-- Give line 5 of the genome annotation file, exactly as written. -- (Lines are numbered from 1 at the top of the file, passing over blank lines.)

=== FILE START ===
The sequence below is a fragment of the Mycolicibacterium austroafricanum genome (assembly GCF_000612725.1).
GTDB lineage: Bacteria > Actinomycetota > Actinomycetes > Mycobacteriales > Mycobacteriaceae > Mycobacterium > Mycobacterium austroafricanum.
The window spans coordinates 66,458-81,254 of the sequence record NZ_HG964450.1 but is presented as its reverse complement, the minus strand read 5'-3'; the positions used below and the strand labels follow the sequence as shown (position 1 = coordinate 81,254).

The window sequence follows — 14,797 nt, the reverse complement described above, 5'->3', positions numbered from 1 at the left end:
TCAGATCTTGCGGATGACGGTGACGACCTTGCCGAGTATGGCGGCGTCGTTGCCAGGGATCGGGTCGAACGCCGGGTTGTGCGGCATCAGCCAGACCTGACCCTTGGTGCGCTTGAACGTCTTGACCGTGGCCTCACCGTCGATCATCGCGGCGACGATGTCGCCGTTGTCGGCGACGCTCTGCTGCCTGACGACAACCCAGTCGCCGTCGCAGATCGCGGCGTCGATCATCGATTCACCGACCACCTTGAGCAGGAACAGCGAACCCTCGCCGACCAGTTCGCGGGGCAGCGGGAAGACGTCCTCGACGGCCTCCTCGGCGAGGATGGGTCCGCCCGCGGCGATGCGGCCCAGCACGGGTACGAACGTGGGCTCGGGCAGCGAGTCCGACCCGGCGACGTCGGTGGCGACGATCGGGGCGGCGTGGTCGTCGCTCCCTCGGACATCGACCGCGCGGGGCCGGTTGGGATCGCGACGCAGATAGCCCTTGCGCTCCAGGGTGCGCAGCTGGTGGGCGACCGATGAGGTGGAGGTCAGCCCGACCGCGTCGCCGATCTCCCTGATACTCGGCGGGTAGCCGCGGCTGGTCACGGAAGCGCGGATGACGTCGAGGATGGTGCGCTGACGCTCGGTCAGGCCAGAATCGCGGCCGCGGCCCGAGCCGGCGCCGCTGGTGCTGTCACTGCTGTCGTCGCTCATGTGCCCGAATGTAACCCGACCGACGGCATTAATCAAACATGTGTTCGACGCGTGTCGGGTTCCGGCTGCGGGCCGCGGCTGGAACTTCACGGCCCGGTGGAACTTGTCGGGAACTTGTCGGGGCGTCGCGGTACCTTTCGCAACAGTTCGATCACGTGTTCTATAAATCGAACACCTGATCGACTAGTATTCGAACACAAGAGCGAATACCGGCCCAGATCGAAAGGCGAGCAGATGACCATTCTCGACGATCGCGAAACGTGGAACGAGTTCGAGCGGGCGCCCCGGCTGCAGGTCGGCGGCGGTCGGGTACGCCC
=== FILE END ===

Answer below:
TCAGATCTTGCGGATGACGGTGACGACCTTGCCGAGTATGGCGGCGTCGTTGCCAGGGATCGGGTCGAACGCCGGGTTGTGCGGCATCAGCCAGACCTGACCCTTGGTGCGCTTGAACGTCTTGACCGTGGCCTCACCGTCGATCATCGCGGCGACGATGTCGCCGTTGTCGGCGACGCTCTGCTGCCTGACGACAACCCAGTCGCCGTCGCAGATCGCGGCGTCGATCATCGATTCACCGACCACCTTGAGCAGGAACAGCGAACCCTCGCCGACCAGTTCGCGGGGCAGCGGGAAGACGTCCTCGACGGCCTCCTCGGCGAGGATGGGTCCGCCCGCGGCGATGCGGCCCAGCACGGGTACGAACGTGGGCTCGGGCAGCGAGTCCGACCCGGCGACGTCGGTGGCGACGATCGGGGCGGCGTGGTCGTCGCTCCCTCGGACATCGACCGCGCGGGGCCGGTTGGGATCGCGACGCAGATAGCCCTTGCGCTCCAGGGTGCGCAGCTGGTGGGCGACCGATGAGGTGGAGGTCAGCCCGACCGCGTCGCCGATCTCCCTGATACTCGGCGGGTAGCCGCGGCTGGTCACGGAAGCGCGGATGACGTCGAGGATGGTGCGCTGACGCTCGGTCAGGCCAGAATCGCGGCCGCGGCCCGAGCCGGCGCCGCTGGTGCTGTCACTGCTGTCGTCGCTCATGTGCCCGAATGTAACCCGACCGACGGCATTAATCAAACATGTGTTCGACGCGTGTCGGGTTCCGGCTGCGGGCCGCGGCTGGAACTTCACGGCCCGGTGGAACTTGTCGGGAACTTGTCGGGGCGTCGCGGTACCTTTCGCAACAGTTCGATCACGTGTTCTATAAATCGAACACCTGATCGACTAGTATTCGAACACAAGAGCGAATACCGGCCCAGATCGAAAGGCGAGCAGATGACCATTCTCGACGATCGCGAAACGTGGAACGAGTTCGAGCGGGCGCCCCGGCTGCAGGTCGGCGGCGGTCGGGTACGCCC